This sort of system could provide a large amount of money to sustain media organizations that are not owned by rich people. For example, if the credit were $200, and 10 million people chose to support a specific television network with their full credit, the organization would have $2 billion a year to cover its operating expenses. That is roughly equal to CNN’s annual operating revenue.
This credit could create enormous opportunities for the non-rich to finance newspapers/websites, television stations and other outlets that could compete with the current ones owned and controlled by billionaires. This path also has the great benefit that it could put adopted piecemeal, with states and even local governments, giving their residents the opportunity to support new types of news outlets.
If enough people could gain support for this type of program, they could get a more progressive state, like California or Massachusetts to pave the way, or a city like San Francisco or Seattle. Just as the movement for a higher minimum wage has spread from successes in these places, the same could happen with a tax credit system to support alternative media.
Fun with Elon Musk and Twitter
Even if it proves to be possible to advance a tax credit system to support alternatives to the billionaires’ media, we still have the problem of massive platforms like Facebook and Twitter being owned by rich people, who can essentially do what they want in accordance with their whims. The big problem here is the issue of network effects.
The idea of network effects is that people benefit from being part of a massive network, since they want to be able to see what a large number of other people are posting, and they may hope that a large number of people will see what they post. These effects can be exaggerated. For example, the overwhelming majority of users will never have their Facebook pages or Twitter posts viewed by more than a small number of people. Nonetheless, they are real. This makes it hard to dislodge a Facebook or Twitter, once it has become dominant.
One route to go is to make the playing field less hospitable to large platforms. This can be done by removing Section 230 protections for websites that either sell advertising or personal information. This means that the big platforms could be held liable for defamatory material that they circulated over their platform.
In this scenario, if election deniers wrote posts on Twitter saying that Dominion voting machines had switched votes from Trump to Biden, Elon Musk could be sued by Dominion for defamation, just as Fox News is now being sued. The same would apply to the vaccine deniers claiming that Pfizer and Moderna vaccines have killed huge numbers of people.
Taking away Section 230 protection from these platforms would not just help large actors. As it stands now, if some racist asshole started posting on their Facebook page that a restaurant owned by Blacks or Asians had poisoned their family and sent them to the hospital, the restaurant owner would have no legal recourse against Facebook. They could sue the racist, who may not have much money, but they could not even force Facebook to take down the post.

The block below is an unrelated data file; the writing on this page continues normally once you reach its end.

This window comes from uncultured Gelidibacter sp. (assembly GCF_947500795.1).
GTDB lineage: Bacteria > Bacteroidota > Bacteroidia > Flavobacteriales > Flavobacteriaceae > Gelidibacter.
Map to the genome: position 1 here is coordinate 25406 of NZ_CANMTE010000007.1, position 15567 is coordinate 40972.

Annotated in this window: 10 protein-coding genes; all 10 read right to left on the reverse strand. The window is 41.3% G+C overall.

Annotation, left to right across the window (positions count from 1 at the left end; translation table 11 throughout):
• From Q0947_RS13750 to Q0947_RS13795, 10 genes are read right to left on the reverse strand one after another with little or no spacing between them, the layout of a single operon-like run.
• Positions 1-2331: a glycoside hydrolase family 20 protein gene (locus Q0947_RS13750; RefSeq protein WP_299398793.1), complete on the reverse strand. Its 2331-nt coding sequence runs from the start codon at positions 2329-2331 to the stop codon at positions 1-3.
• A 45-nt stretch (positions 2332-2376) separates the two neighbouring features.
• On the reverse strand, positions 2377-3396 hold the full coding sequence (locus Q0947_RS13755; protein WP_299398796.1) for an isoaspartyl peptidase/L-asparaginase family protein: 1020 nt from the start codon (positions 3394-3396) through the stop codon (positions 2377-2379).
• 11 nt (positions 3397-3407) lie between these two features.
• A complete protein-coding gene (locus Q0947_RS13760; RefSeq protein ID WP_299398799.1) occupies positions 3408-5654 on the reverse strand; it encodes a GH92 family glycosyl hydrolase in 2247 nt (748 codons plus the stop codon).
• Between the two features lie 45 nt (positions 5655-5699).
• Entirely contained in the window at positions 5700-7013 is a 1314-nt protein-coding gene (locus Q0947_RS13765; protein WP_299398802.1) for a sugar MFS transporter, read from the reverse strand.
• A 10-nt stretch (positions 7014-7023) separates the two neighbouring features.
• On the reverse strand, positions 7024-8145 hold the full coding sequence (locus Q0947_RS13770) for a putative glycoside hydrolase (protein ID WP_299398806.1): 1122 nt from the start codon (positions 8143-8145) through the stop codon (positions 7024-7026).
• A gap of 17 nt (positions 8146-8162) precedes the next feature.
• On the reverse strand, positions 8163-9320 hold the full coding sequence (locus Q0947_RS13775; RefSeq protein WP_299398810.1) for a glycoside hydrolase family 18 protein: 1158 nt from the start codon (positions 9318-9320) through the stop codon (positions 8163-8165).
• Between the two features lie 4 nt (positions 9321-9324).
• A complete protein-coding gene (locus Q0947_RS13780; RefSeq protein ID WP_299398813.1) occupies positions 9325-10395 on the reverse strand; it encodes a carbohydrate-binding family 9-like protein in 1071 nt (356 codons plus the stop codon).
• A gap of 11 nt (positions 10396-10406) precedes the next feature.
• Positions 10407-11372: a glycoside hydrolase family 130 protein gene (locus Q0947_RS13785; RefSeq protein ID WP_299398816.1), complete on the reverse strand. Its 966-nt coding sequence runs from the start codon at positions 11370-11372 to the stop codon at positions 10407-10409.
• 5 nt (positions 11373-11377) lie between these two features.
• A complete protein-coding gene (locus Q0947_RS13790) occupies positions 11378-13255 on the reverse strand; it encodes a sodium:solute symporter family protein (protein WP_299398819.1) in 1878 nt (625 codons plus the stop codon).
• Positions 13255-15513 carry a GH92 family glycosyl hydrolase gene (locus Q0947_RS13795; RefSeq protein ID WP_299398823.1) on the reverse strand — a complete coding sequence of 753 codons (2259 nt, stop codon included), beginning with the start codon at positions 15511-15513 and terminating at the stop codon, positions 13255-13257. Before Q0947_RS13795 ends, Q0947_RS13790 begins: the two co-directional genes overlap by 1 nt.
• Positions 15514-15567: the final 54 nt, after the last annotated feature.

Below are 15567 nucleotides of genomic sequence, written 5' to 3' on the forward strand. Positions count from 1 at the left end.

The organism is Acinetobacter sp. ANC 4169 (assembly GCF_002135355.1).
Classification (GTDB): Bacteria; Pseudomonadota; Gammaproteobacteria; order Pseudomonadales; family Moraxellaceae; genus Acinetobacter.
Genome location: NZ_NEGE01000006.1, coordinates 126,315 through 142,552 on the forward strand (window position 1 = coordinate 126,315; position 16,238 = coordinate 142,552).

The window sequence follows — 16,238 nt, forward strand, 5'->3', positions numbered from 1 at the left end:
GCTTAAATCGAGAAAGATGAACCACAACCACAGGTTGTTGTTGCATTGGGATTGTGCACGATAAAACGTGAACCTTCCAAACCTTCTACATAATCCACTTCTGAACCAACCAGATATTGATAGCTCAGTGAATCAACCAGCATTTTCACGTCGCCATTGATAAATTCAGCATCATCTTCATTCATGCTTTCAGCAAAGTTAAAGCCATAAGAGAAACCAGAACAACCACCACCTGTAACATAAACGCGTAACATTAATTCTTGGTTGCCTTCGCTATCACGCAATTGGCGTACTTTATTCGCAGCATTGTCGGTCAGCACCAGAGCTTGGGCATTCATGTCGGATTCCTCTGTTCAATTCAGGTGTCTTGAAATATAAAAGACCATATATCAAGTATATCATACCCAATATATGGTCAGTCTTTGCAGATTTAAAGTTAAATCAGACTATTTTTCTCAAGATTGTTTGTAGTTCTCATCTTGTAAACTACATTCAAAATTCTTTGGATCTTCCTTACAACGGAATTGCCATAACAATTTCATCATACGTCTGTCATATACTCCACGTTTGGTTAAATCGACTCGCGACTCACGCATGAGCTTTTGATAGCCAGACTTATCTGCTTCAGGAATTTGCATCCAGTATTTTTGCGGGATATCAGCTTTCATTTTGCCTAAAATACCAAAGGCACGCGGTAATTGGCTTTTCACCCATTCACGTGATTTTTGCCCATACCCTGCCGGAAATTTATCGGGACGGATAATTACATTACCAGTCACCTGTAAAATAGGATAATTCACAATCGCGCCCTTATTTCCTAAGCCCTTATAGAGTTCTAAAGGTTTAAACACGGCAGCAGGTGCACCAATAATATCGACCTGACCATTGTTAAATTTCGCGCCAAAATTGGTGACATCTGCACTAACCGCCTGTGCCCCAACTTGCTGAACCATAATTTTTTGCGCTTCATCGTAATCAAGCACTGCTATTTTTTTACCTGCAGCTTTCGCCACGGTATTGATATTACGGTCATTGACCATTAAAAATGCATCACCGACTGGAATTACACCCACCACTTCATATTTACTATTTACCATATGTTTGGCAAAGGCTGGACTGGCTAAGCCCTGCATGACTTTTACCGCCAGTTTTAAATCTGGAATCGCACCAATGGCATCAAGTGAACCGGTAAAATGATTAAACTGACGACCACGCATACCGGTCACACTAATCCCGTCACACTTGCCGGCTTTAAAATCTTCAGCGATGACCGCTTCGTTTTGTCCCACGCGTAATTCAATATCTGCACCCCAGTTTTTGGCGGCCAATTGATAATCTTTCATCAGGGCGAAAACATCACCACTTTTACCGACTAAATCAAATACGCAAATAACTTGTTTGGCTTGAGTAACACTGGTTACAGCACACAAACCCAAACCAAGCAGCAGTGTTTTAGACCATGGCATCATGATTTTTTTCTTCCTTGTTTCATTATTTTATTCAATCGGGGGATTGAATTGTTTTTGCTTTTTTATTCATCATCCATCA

By contrast, if a television station or newspaper had allowed the person to speak or printed a letter to the editor along the same lines, they would face liability. They could be forced to issue a correction to avoid being named in a defamation suit.
There are clearly complications with going this route. A platform with billions of posts daily could not be expected to monitor posts in advance for potentially defamatory material. This problem has been solved (imperfectly) with copyright, under the Digital Millennium Copyright Act (DMCA), by requiring platforms to remove violating material in a timely manner after being notified by the copyright holder.
There could be a similar requirement for Internet sites. The evidence from the DMCA is that websites are overly cautious and err on the side of removing material even when the claim of violation is extremely weak. That may also prove to be the case with Internet platforms like Facebook and Twitter when it comes to allegedly defamatory material, but that is in part the point.
Part of the point of removing Section 230 protection from sites that rely on advertising or selling personal information is to put them at a disadvantage relative to sites that rely on subscriptions or donations to stay in business. In that case, people could count on posting material on a smaller site that might be removed by Facebook or Twitter. This would give sites operating on an alternative model a large advantage relative to the current Internet giants.
In any case, taking away Section 230 protection would clearly raise costs for the major Internet platforms. Given that Twitter was already struggling even before Elon Musk took it over, this sort of increase in costs would clearly be a serious blow.
Undoubtedly, changing the law on Section 230 protection would hurt some other sites as well. While some could probably switch over to a subscription model relatively easily, others may find it difficult. Sites will of course develop new modes of operation. For example, a site like Airbnb could require users to sign away their right to sue for defamation as a condition of usage.
As a practical matter, it is impossible to guarantee that there will be no negative outcomes from this change, just as is true of every policy that actually does anything in the world. The question is whether some number of sites either being seriously downsized, or going out of business altogether, is a price worth paying to prevent rich jerks from being able to operate huge platforms according to their whims.
To my view, it would be worth the price, but your mileage may vary. In any case, it is distressing to see we are now in a situation where this is the reality, not just a hypothetical. It speaks volumes about the quality of intellectual debate in this country, that this possibility apparently caught so many of our leading policy types by surprise.
 I also discuss this in chapter 5 of Rigged (it’s free).